From Brian Keogh in Los Angeles
Padraig Harrington got off to a sensational start in his bid to add the Northern Trust Open to his list of US successes at The Riviera Club.
Blessed by perfect conditions for the second day in a row, the Dubliner produced a Seve-like up and down for a birdie his opening hole (the 10th) and then drained a 30 footer at the 12th to get to within two shots of early leader KJ Choi on four under par.
Despite being warned not to overdo things following his bout of shingles last month, Harrington’s Thursday afternoon session on the range obviously did him no harm at all as he came out of the gate like a thoroughbred on a sun-drenched afternoon in the Hollywood Hills.
The 315-yard 10th is one of the great holes in American golf and after hitting a rescue off the tee into the heavy rough just right of the flag, he conjured a magnificent three with a sensational flop shot that finished just nine feet from the hole.
There was even better to come at the 574-yard 11th, though he had to settle for par this time.
After blasting the longest drive recorded on the hole all day - a 319-yard whopper - he bunkered his approach but played a wonderful recovery to just inside four feet to a pin situated on a tricky tier.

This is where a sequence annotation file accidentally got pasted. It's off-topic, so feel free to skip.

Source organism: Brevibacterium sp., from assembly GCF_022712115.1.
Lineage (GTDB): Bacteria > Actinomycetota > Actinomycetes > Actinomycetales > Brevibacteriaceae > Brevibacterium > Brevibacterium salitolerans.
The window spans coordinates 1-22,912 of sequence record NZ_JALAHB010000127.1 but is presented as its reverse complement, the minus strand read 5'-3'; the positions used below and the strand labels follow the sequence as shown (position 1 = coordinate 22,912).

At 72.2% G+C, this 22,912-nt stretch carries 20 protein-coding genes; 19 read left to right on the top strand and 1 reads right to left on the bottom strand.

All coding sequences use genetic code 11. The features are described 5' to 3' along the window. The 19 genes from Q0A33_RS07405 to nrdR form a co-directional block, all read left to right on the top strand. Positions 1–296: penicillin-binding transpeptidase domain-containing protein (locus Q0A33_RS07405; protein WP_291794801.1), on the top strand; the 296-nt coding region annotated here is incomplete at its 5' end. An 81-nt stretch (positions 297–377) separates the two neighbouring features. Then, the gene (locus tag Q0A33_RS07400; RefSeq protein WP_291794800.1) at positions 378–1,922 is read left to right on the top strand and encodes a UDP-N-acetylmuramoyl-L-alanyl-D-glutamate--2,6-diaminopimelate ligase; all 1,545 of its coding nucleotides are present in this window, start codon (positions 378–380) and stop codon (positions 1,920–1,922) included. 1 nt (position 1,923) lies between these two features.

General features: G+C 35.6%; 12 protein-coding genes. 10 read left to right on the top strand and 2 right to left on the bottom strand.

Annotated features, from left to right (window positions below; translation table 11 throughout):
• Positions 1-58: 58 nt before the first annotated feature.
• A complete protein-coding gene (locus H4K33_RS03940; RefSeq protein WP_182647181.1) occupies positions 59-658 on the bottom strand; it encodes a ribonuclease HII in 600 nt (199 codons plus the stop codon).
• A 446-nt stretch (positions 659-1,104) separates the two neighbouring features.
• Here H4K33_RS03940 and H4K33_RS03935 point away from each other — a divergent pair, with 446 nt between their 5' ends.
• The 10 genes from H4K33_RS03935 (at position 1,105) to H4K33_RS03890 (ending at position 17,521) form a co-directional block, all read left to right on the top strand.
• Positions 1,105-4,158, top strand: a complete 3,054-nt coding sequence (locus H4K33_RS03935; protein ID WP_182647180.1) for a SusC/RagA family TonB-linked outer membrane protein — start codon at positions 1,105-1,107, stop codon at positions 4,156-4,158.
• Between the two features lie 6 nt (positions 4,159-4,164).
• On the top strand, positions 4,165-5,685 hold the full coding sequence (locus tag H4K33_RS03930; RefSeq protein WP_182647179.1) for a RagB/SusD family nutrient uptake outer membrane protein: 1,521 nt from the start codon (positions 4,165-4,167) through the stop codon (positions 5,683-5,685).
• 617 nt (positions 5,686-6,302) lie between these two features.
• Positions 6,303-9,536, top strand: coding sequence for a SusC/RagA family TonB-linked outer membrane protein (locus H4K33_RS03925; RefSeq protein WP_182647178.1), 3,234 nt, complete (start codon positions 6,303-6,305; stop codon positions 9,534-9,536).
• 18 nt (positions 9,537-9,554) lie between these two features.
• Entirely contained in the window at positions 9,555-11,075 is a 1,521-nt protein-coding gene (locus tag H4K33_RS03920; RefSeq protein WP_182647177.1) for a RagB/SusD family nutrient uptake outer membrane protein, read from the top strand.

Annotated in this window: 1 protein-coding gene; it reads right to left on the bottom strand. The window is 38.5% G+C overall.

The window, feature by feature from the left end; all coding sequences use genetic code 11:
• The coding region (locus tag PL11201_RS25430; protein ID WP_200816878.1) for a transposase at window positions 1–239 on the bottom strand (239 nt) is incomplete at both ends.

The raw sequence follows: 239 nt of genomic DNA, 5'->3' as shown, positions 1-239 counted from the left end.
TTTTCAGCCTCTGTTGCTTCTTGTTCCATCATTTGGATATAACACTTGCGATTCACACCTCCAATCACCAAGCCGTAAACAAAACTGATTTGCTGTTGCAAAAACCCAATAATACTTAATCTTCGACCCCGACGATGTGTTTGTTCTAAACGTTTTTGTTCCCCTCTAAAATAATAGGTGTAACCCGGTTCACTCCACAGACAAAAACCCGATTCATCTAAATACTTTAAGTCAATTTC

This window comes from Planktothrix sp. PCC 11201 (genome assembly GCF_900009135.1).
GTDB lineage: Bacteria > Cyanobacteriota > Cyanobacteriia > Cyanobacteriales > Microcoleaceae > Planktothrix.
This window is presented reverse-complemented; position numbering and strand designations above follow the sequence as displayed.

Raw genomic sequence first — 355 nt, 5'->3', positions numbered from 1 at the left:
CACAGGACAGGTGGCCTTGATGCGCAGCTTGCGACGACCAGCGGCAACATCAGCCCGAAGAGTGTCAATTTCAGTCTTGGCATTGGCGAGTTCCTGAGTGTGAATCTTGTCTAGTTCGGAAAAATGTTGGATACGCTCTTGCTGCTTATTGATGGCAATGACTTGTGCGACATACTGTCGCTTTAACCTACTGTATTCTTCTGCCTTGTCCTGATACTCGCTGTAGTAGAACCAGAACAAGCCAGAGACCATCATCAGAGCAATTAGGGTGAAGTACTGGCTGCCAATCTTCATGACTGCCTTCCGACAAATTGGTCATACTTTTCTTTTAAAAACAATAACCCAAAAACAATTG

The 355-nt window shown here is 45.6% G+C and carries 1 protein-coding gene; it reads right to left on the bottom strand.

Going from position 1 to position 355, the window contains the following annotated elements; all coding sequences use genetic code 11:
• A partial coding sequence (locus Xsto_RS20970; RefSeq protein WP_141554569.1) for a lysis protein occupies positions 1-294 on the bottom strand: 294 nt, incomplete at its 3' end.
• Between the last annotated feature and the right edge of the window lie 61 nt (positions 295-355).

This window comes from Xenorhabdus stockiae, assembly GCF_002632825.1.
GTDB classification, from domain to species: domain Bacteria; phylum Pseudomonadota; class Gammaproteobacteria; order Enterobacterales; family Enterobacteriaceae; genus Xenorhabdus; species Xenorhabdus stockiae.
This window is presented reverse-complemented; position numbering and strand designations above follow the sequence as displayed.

But after doubting the line and calling over caddie Ronan Flood for a second opinion, he missed and walked off fuming with himself.
At the downwind 12th, he took advantage of a 329-yard corker by holing a 30 footer for birdie to get to four-under par.
A par save from 45 yards at the 14th kept his momentum going on a day when Phil Mickelson was making one of his customary charges.
Three off the lead starting the day, the left hander missed a great eagle chance at the first but then birdie the tough par-three fourth from 12 feet and followed that by curling home an outrageous 60 footer from just off the green at the next to join overnight leader Choi and Texan Chad Campbell on six under par.
Campbell and Mickelson both bogeyed to fall back but Harrington was fortunate to avoid the stiff winds that plagued the afternoon starters on the opening day.
It was a case of twice-damned for English pair Justin Rose and Lee Westwood who missed the cut comfortably.
Rose carded added a 75 to his battling 72 - his day ruined by a triple bogey seven at the second where he took five strokes to get down from greenside sand - to finish on five over par.
It was a similar story for Westwood, whose run of seven successive top 10 finishes came to an end with a grizzly 78
England’s Paul Casey rallied from his opening 73 with a fine 70 after poaching back Scottish caddie Craig Connolly from Colin Montgomerie this week
“I have grown up a lot in the 12 months. I was too hard on Craig,” Casey admitted after finishing on one-over par. “What is it they say about only recognising a good thing when it is gone. I couldn’t be more delighted to have him back on the bag.”
But it was Connolly and not Casey, who broke the news to Montgomerie.
“I was dreading making the call to Monty,” said Connolly, who split with Casey following last year’s US Open. “But he was fantastic about it.
“What made it so difficult is that he has been working with his coach Pete Cowen and it is only a matter of time before he wins again.”